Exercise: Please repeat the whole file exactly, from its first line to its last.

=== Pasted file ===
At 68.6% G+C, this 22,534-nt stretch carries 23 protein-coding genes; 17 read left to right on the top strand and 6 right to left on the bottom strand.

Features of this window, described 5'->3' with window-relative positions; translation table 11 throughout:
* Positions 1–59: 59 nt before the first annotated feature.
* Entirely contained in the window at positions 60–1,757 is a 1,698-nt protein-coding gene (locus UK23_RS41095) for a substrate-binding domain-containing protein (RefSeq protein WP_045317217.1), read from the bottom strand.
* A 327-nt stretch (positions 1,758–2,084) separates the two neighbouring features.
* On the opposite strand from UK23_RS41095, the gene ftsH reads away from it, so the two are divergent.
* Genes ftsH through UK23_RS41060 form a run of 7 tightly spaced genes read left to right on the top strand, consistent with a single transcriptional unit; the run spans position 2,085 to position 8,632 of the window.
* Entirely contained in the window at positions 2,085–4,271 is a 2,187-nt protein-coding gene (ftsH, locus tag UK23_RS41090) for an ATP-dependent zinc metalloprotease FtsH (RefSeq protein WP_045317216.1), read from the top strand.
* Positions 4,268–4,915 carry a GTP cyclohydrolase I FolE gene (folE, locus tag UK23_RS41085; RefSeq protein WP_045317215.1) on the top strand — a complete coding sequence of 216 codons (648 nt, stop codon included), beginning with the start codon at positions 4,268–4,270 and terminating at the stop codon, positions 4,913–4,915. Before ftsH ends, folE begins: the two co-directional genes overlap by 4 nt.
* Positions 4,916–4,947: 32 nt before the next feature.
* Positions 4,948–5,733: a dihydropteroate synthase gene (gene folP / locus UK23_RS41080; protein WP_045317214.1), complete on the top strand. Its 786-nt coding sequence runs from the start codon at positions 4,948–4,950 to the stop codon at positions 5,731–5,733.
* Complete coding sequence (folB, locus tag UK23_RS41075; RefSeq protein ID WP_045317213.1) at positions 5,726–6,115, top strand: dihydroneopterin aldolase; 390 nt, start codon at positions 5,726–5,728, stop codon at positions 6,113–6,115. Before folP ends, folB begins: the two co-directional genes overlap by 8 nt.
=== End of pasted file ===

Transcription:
At 68.6% G+C, this 22,534-nt stretch carries 23 protein-coding genes; 17 read left to right on the top strand and 6 right to left on the bottom strand.

Features of this window, described 5'->3' with window-relative positions; translation table 11 throughout:
* Positions 1–59: 59 nt before the first annotated feature.
* Entirely contained in the window at positions 60–1,757 is a 1,698-nt protein-coding gene (locus UK23_RS41095) for a substrate-binding domain-containing protein (RefSeq protein WP_045317217.1), read from the bottom strand.
* A 327-nt stretch (positions 1,758–2,084) separates the two neighbouring features.
* On the opposite strand from UK23_RS41095, the gene ftsH reads away from it, so the two are divergent.
* Genes ftsH through UK23_RS41060 form a run of 7 tightly spaced genes read left to right on the top strand, consistent with a single transcriptional unit; the run spans position 2,085 to position 8,632 of the window.
* Entirely contained in the window at positions 2,085–4,271 is a 2,187-nt protein-coding gene (ftsH, locus tag UK23_RS41090) for an ATP-dependent zinc metalloprotease FtsH (RefSeq protein WP_045317216.1), read from the top strand.
* Positions 4,268–4,915 carry a GTP cyclohydrolase I FolE gene (folE, locus tag UK23_RS41085; RefSeq protein WP_045317215.1) on the top strand — a complete coding sequence of 216 codons (648 nt, stop codon included), beginning with the start codon at positions 4,268–4,270 and terminating at the stop codon, positions 4,913–4,915. Before ftsH ends, folE begins: the two co-directional genes overlap by 4 nt.
* Positions 4,916–4,947: 32 nt before the next feature.
* Positions 4,948–5,733: a dihydropteroate synthase gene (gene folP / locus UK23_RS41080; protein WP_045317214.1), complete on the top strand. Its 786-nt coding sequence runs from the start codon at positions 4,948–4,950 to the stop codon at positions 5,731–5,733.
* Complete coding sequence (folB, locus tag UK23_RS41075; RefSeq protein ID WP_045317213.1) at positions 5,726–6,115, top strand: dihydroneopterin aldolase; 390 nt, start codon at positions 5,726–5,728, stop codon at positions 6,113–6,115. Before folP ends, folB begins: the two co-directional genes overlap by 8 nt.